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Lords Committee voices concerns on care sector impact of health and social care visa restriction

7 March 2024

In its 16th Report of Session 23-24, the cross-party House of Lords Secondary Legislation Scrutiny Committee has highlighted concerns in the care sector about the Government’s plans to restrict health and social care visas under changes to immigration rules. The Committee has called on the Government to provide more information about the effect of these changes which took effect in February 2024. The report comes after the Committee considered the Home Office’s latest Statement of Changes in Immigration Rules (HC 556) (the Statement).

The changes remove the provision for most dependants to accompany or join workers coming to the UK to work in the health and care sectors. The Statement also narrows the range of jobs in England for which migrant workers can be sponsored, reducing it from all posts in the care sector to only those where the sponsor is registered with the Care Quality Commission (CQC).

The Home Office told the Committee that the measures banning dependants from joining migrant workers would reduce the number of dependants coming to the UK by 120,000 per year but would have no effect on the numbers of workers themselves. The reasons provided by the Department to support this assertion included the fact that there was already a high level of global labour supply; that workers were seeking to come to the UK without their dependants; and that there was a reduction in demand because of the CQC policy change. However, no evidence was provided by the Department in support of these claims.

In addition, the Home Office did not conduct a consultation before introducing these changes. The lack of such a step meant that any benefits from gathering the views of those in the care sector and the general public as to the potential impact of the changes was lost. The Home Office told the Committee that the lack of consultation was to avoid publicising the change to avoid a possible surge in last minute applications before they took effect. However,it is hard to reconcile this argument because the changes had already been announced in Parliament in December 2023, which was likely to have attracted as much attention as any consultation exercise.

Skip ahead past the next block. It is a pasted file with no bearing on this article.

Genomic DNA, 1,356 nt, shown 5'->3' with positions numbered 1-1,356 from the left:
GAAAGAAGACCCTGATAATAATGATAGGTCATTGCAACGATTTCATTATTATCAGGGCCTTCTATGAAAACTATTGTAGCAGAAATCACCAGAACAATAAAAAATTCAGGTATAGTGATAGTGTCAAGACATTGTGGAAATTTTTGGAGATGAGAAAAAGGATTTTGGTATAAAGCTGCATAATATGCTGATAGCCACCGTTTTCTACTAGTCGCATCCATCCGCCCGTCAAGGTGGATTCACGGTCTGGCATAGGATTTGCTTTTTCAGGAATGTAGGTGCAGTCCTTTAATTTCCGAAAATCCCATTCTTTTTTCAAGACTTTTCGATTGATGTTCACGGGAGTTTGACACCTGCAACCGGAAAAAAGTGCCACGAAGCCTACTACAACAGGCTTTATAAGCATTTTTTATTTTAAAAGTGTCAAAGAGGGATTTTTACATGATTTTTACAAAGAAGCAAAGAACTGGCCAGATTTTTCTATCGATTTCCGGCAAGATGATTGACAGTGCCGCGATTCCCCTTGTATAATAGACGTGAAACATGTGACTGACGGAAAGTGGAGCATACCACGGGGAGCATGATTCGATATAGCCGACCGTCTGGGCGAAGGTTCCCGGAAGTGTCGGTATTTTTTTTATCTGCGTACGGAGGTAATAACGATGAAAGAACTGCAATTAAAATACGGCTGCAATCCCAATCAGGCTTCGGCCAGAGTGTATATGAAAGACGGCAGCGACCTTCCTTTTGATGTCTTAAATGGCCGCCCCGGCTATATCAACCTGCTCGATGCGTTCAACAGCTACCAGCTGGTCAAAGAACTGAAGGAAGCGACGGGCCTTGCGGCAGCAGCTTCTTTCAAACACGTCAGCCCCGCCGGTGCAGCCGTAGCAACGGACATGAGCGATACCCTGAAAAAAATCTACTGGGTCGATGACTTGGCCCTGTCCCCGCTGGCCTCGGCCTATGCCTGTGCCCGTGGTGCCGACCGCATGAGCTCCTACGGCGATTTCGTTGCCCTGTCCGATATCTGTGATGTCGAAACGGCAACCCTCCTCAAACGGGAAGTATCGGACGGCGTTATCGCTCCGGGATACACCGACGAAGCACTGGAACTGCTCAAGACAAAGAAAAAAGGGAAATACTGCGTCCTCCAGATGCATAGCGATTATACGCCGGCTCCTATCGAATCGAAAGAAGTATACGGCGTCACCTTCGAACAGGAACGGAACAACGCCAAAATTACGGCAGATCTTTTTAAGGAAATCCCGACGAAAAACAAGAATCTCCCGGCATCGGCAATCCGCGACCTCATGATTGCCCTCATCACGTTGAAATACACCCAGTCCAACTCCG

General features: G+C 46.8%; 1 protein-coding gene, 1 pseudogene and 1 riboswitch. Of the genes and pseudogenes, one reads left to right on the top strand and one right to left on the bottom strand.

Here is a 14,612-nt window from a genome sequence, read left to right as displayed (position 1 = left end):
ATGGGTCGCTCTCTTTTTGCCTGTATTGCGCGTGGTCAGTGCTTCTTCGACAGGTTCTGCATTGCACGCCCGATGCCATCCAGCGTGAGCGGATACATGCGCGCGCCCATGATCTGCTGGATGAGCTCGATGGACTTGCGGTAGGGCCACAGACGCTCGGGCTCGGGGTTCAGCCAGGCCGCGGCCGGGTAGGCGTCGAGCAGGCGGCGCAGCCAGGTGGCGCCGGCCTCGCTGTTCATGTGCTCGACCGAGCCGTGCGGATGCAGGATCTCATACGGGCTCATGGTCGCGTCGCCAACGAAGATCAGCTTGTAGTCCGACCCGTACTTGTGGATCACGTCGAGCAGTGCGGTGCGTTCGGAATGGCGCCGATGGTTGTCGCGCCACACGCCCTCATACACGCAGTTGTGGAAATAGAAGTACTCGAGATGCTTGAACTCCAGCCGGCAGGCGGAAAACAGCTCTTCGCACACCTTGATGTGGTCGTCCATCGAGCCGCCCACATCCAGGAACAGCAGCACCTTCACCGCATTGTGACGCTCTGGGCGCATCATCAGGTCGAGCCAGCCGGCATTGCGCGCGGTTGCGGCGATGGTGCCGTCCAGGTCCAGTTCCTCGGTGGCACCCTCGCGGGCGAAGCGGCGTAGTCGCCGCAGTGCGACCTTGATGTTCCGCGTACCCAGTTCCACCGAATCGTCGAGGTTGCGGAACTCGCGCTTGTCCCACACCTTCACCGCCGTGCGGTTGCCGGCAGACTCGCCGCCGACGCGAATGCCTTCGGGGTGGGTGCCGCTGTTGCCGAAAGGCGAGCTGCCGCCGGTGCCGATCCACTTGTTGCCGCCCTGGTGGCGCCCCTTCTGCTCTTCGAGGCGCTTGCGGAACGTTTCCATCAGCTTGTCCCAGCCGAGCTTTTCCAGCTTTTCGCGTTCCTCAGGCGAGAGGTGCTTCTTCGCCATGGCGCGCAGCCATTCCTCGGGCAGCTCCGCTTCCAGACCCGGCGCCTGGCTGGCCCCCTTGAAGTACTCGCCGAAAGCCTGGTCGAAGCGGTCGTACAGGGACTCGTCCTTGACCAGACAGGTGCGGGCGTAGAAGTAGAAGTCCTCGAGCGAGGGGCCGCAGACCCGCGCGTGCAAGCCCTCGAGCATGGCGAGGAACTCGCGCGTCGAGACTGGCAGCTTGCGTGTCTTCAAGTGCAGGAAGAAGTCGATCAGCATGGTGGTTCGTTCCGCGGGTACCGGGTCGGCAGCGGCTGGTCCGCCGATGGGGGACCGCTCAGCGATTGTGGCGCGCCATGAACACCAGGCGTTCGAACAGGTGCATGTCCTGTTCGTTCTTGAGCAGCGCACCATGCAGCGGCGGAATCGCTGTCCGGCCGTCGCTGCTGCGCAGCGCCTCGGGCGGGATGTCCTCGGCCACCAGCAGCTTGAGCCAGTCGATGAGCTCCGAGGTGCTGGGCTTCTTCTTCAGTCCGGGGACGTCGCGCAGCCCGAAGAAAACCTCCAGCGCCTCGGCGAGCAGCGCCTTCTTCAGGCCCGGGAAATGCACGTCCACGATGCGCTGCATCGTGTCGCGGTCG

The Statement also includes a separate set of policies that alters the schemes that allow those fleeing the war in Ukraine to enter the UK. These changes also suffered from poor supporting material, meaning that explanations of the policy, its context or its rationale were inadequate or unconvincing.

The Committee is aware of significant concern in the social care sector about the effects of the health and social care visa changes and has therefore written to the Home Office to seek further information and clarification on the concerns raised. The correspondence will be published in a future report.

In conclusion, the report draws the Statement to the special attention of the House on the ground that the explanatory material laid in support provides insufficient information to gain a clear understanding about the instrument’s policy objective and intended implementation.

Baroness Randerson, Member of the Secondary Legislation Scrutiny Committee, said:

“We recognise that these changes are intended to address concerns about levels of legal migration. However, there is alarm among social care providers about the impact of these changes: the care sector is already struggling to recruit sufficient workers and is worried these measures could make things worse.

“The Government says that the dependant ban will not reduce the number of immigrant workers, but it has not provided evidence to back this up. This means it is impossible for Parliament to assess the effects of the changes properly and the sector is also left in the dark.

“Whenever the Government lays legislation which has the potential to affect the effectiveness of a sector and has real world consequences for the public at large, it must provide information on the impact. This is a principle the Government has accepted but does not always observe in practice and we are writing to the Home Office to ask for further details.

“We will continue to highlight examples where departments fall short of their obligations to provide information to Parliament and the public thereby hindering our ability to effectively scrutinise secondary legislation”.